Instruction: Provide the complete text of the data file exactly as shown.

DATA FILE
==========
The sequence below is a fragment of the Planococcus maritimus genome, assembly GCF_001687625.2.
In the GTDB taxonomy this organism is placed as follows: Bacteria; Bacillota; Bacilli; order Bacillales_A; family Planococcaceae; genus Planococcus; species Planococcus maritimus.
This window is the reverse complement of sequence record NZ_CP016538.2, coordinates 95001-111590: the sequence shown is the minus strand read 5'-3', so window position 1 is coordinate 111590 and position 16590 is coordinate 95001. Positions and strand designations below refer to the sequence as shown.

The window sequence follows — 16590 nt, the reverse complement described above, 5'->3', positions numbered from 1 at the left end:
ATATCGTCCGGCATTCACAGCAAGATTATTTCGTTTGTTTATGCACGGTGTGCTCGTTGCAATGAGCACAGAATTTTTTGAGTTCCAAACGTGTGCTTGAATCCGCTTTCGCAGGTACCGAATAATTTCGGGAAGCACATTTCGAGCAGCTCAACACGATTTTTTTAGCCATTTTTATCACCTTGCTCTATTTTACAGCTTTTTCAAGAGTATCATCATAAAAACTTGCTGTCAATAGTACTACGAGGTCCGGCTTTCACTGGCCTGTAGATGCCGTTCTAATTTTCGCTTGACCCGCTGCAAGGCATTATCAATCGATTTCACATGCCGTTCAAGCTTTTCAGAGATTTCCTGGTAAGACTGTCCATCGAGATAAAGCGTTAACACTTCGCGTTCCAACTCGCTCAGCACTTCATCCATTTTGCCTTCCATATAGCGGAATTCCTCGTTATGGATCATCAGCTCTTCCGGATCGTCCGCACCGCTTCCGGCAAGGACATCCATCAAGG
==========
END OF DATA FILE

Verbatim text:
The sequence below is a fragment of the Planococcus maritimus genome, assembly GCF_001687625.2.
In the GTDB taxonomy this organism is placed as follows: Bacteria; Bacillota; Bacilli; order Bacillales_A; family Planococcaceae; genus Planococcus; species Planococcus maritimus.
This window is the reverse complement of sequence record NZ_CP016538.2, coordinates 95001-111590: the sequence shown is the minus strand read 5'-3', so window position 1 is coordinate 111590 and position 16590 is coordinate 95001. Positions and strand designations below refer to the sequence as shown.

The window sequence follows — 16590 nt, the reverse complement described above, 5'->3', positions numbered from 1 at the left end:
ATATCGTCCGGCATTCACAGCAAGATTATTTCGTTTGTTTATGCACGGTGTGCTCGTTGCAATGAGCACAGAATTTTTTGAGTTCCAAACGTGTGCTTGAATCCGCTTTCGCAGGTACCGAATAATTTCGGGAAGCACATTTCGAGCAGCTCAACACGATTTTTTTAGCCATTTTTATCACCTTGCTCTATTTTACAGCTTTTTCAAGAGTATCATCATAAAAACTTGCTGTCAATAGTACTACGAGGTCCGGCTTTCACTGGCCTGTAGATGCCGTTCTAATTTTCGCTTGACCCGCTGCAAGGCATTATCAATCGATTTCACATGCCGTTCAAGCTTTTCAGAGATTTCCTGGTAAGACTGTCCATCGAGATAAAGCGTTAACACTTCGCGTTCCAACTCGCTCAGCACTTCATCCATTTTGCCTTCCATATAGCGGAATTCCTCGTTATGGATCATCAGCTCTTCCGGATCGTCCGCACCGCTTCCGGCAAGGACATCCATCAAGG